“Miss Brooke had that kind of beauty which seems to be thrown into relief by poor dress. Her hand and wrist were so finely formed that she could wear sleeves not less bare of style than those in which the Blessed Virgin appeared to Italian painters; and her profile as well as her stature and bearing seemed to gain the more dignity from her plain garments, which by the side of provincial fashion gave her the impression of a fine quotation from the Bible, – or from one of our elder poets, – in a paragraph of to-day’s newspaper. She was usually spoken of as being remarkably clever, but with the addition that her sister Celia had more common-sense. Nevertheless, Celia wore scarcely more trimmings; and it was only to close observers that her dress differed from her sister’s, and had a shade of coquetry in its arrangements; for Miss Brooke’s plain dressing was due to mixed conditions, in most of which her sister shared. The pride of being ladies had something to do with it: the Brooke connections, though not exactly aristocratic, were unquestionably ‘good’: if you inquired backward for a generation or two, you would not find any yard-measuring or parcel-tying forefathers – anything lower than an admiral or a clergyman; and there was even an ancestor discernible as a Puritan gentleman who served under Cromwell, but afterwards conformed, and managed to come out of all political troubles as the proprietor of a respectable family estate. Young women of such birth, living in a quiet country-house, and attending a village church hardly larger than a parlour, naturally regarded frippery as the ambition of a huckster’s daughter.”
And here is the beginning of Mrs. Dalloway:
“Mrs. Dalloway said she would buy the flowers herself.
“For Lucy had her work cut out for her. The doors would be taken off their hinges; Rumpelmayer’s men were coming. And then, thought Clarissa Dalloway, what a morning – fresh as if issued to children on a beach.
“What a lark! What a plunge! For so it had always seemed to her, when, with a little squeak of the hinges, which she could hear now, she had burst open the French windows and plunged at Bourton into the open air. How fresh, how calm, stiller than this of course, the air was in the early morning; like the flap of a wave; the kiss of a wave; chill and sharp and yet (for a girl of eighteen as she then was) solemn, feeling as she did, standing there at the open window, that something awful was about to happen; looking at the flowers, at the trees with the smoke winding off them and the rooks rising, falling; standing and looking until Peter Walsh said, ‘Musing among the vegetables?’ – was that it? – ‘I prefer men to cauliflowers’ – was that it? He must have said it at breakfast one morning when she had gone out on to the terrace – Peter Walsh. He would be back from India one of these days, June or July, she forgot which, for his letters were awfully dull; it was his sayings one remembered; his eyes, his pocket-knife, his smile, his grumpiness and, when millions of things had utterly vanished – how strange it was! – a few sayings like this about cabbages.”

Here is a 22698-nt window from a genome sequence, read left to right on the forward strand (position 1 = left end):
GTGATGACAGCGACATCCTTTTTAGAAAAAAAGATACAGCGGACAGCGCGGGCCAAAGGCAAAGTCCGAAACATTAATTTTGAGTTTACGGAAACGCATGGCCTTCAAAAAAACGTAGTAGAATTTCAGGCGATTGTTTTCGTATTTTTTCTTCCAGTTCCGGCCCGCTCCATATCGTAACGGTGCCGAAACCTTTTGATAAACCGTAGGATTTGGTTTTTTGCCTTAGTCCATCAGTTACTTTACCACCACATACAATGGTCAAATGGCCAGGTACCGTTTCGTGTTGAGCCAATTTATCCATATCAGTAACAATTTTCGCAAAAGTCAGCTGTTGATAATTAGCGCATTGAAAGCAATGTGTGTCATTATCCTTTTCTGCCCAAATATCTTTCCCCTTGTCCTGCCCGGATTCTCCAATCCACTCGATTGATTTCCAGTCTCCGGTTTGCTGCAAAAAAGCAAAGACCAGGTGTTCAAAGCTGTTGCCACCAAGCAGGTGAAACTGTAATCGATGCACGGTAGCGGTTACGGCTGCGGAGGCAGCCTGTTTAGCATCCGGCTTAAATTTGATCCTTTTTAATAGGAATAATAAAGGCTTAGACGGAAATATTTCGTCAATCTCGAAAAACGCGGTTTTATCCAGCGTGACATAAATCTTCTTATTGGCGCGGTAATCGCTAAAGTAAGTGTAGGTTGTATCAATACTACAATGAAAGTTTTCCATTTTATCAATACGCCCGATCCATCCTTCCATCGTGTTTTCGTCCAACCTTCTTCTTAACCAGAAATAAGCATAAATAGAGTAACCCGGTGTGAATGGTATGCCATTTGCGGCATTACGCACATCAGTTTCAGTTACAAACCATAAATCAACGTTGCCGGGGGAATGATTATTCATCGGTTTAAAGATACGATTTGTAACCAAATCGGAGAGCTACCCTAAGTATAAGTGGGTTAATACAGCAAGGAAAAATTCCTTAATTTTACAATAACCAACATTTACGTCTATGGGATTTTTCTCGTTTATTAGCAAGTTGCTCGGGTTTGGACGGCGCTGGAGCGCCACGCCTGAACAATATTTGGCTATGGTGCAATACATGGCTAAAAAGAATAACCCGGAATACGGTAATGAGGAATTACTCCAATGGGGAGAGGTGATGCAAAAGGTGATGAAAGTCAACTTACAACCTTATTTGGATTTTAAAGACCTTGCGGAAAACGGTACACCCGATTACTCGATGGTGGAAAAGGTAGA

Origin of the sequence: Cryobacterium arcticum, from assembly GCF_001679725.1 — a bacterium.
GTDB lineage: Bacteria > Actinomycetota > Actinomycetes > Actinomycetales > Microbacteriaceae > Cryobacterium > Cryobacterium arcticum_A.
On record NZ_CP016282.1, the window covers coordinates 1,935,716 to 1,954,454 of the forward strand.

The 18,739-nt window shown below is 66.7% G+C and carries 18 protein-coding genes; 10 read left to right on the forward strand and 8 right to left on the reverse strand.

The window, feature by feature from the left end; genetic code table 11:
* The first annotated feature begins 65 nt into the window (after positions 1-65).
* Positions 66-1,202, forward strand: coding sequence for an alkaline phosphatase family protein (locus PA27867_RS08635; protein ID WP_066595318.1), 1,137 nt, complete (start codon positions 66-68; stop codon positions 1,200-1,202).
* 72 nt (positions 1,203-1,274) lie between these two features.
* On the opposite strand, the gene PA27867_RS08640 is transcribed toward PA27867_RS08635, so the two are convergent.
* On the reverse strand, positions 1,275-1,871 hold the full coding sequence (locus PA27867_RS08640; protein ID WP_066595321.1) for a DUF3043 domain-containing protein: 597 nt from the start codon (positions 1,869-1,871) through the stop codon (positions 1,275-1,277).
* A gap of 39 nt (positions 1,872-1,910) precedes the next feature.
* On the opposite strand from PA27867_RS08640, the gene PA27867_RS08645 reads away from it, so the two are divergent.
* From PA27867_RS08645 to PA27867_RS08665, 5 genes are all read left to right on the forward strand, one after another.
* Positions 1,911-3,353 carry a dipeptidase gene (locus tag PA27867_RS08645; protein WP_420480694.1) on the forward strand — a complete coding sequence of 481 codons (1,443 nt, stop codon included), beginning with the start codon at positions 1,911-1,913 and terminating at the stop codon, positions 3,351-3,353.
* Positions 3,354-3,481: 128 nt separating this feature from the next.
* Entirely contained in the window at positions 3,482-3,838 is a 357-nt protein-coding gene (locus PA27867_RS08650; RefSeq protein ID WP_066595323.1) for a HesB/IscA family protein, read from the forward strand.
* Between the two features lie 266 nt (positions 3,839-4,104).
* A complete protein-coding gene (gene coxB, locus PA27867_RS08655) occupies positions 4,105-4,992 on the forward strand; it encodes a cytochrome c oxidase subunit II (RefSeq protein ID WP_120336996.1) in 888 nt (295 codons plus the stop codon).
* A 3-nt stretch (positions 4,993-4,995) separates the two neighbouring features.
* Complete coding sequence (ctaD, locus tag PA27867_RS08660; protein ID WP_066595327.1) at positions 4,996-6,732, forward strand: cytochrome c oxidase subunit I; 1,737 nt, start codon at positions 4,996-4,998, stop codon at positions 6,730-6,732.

I’m not picking on George Eliot, whom I like, although not as much as Jane Austen or Charlotte and Emily Brontë. But you can see how her prose resembles those pre-Coco dresses. It feels heavy (what I’ve included here is only half of the first paragraph). You can’t wear it in a modern city. It would get caught in the door of the bus. It would (to be more precise) sound like a caricature. I have never yet read an attempt to write nineteenth-century prose that didn’t. Woolf’s style is lighter, more modern. Now that I read it again, I can see how it’s influenced me. I mean, it’s all over “Pip and the Fairies,” in which I skip between the past and present and even future based on what my protagonist is thinking about.
(Of course, Child, Chanel, and Woolf did not change things by themselves. No one ever does. But they were important parts of changes that were taking place at the time.)
Three women who changed things. You know me by now, so you know what I’m thinking. Will I change anything? Not that I have to, necessarily. At least, not anything on such a scale. But I would like what I do to count. Three women who became themselves. What will I become?
There’s only one way to find out. Start cracking eggs.